Thousands of people could miss out on furlough payments through the Coronavirus Job Retention Scheme because they started new jobs in the past month.
Only those who were in employment before 28 February are eligible for the scheme; people who changed jobs after this date will not be paid under the plan.
Telegraph Money has claimed that Treasury officials are looking into ways to help people who were caught between jobs in March, but no details have so far emerged. The Treasury did no confirm any such plans with Personnel Today.
The reason for the 28 February cut-off was to prevent fraud – February was the last full month before the lockdown, so the Treasury used the month to gauge people’s salaries when formulating the job retention scheme.
Treasury officials were said to accept that any cut-off date would have serious implications for people between jobs, but have taken the view that not every business or individual job in the country would be saved.
A Treasury spokesman told the Telegraph: “Obviously it’s important to have proof that individuals are connected to the firms that are furloughing them.”
But when asked by Personnel Today about the possiblity of rethinking the rules, an official simply said: “The Coronavirus Job Retention Scheme is aimed at those who would otherwise be unemployed as a result of coronavirus.
“It allows for those who were on the payroll of a company on 28 February but subsequently left to be put back on payroll and furloughed.
“Decisions around whether to offer to furlough someone are down to the individual company.”
As this implies, one route of escape from the loophole is for people’s previous organisations to re-employ them, then furlough them, so that they can receive payments, but few firms so far have agreed to do this.
MPs, including shadow chancellor John McDonnell, have urged chancellor Rishi Sunak to act rapidly to help. Liberal Democrat leader Ed Davey said people were being unfairly “hung out to dry”, with “their dream jobs turning into nightmares”.
BBC News spoke to one woman whose plight was highly representative of the position of several thousand people throughout the UK.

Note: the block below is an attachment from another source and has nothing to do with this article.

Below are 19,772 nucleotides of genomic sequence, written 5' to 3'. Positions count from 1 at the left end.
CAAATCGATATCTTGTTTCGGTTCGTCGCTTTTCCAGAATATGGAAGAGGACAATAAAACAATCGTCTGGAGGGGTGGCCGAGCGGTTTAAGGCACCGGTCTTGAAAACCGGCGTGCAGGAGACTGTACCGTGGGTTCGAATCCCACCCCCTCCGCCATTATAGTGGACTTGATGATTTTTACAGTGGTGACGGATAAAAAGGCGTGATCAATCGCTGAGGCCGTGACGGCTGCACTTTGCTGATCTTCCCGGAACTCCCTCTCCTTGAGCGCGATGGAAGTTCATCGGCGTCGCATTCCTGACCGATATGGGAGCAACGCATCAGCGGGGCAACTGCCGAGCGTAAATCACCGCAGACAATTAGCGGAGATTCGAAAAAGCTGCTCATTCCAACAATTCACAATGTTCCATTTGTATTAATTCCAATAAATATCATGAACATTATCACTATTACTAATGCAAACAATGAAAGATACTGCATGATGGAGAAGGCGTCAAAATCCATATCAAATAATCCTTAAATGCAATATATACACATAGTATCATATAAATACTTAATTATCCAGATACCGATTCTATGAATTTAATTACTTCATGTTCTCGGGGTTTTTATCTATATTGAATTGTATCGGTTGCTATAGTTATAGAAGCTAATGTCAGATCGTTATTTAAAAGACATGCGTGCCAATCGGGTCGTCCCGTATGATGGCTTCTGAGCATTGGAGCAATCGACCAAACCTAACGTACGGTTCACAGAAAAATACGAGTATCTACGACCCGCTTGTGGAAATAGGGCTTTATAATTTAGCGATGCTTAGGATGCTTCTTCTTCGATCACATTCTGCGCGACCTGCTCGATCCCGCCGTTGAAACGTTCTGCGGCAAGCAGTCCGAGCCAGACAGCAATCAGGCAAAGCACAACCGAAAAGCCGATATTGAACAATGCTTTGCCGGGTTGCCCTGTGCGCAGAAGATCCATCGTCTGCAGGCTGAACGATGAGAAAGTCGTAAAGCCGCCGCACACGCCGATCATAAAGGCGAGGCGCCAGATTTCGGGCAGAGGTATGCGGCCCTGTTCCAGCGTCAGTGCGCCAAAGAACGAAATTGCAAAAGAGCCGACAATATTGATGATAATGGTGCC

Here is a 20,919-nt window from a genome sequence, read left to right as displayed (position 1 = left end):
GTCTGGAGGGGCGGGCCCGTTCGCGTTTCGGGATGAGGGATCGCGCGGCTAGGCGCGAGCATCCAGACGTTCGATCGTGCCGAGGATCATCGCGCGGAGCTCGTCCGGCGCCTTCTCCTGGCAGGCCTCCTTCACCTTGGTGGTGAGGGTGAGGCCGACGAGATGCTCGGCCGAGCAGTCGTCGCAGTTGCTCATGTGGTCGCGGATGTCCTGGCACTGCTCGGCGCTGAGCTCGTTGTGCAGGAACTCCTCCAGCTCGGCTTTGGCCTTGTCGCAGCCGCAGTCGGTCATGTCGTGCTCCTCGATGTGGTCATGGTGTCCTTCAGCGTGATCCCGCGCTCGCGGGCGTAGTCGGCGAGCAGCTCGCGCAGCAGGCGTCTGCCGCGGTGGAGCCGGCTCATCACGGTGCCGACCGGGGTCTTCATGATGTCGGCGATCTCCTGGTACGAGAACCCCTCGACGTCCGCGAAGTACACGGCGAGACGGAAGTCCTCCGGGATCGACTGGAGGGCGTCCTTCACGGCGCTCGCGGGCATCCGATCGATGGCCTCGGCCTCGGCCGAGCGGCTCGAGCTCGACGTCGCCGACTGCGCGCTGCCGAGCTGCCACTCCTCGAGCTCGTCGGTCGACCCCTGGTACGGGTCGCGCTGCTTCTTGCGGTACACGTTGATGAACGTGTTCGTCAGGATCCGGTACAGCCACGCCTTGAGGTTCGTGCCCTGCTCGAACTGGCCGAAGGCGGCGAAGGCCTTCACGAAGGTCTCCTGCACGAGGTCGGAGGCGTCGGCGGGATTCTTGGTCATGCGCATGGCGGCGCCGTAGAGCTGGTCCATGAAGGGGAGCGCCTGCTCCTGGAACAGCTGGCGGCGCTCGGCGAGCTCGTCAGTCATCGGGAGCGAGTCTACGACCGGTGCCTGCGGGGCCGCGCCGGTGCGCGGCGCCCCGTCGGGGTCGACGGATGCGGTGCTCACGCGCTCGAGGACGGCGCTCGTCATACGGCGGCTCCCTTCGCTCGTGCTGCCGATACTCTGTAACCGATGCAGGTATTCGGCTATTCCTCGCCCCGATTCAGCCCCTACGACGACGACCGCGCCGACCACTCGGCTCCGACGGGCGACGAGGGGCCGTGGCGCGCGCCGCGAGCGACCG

Natalie Greenway, 24, left a job in retail management to start a new role as a customer services manager at a call centre on 16 March.
Greenway, from Burbage, Leicestershire, said: “I got the call from my company saying ‘we’re so sorry, we can’t furlough you’.
“They were really sympathetic and offered to keep me on the books unpaid so I could have a job to go back to.
“I’m staying on the books, I’m not entitled to jobseekers as I am employed.”
The Telegraph highlights the case of Jo Burton, 34, from Kent, who works in events management – among sectors worst affected by the Covid-19 outbreak. She moved jobs at the beginning of March but was made redundant within a week.
“When the government announced its job retention programme my new boss offered to hire me and put me on it straight away, but it then turned out I wasn’t eligible,” she told the newspaper.
Simmons & Simmons employment partner Olly Jones, said the loophole was “something the government was very much aware of at the time its guidance was produced”.
Jones added that what is being referred to as a loophole was “intended as an anti-fraud measure to avoid, in particular, companies employing friends and family and immediately furloughing them. It remains to be seen whether ministers will bow to the pressure to change the position with the significant additional costs and potential for abuse such a change would bring.”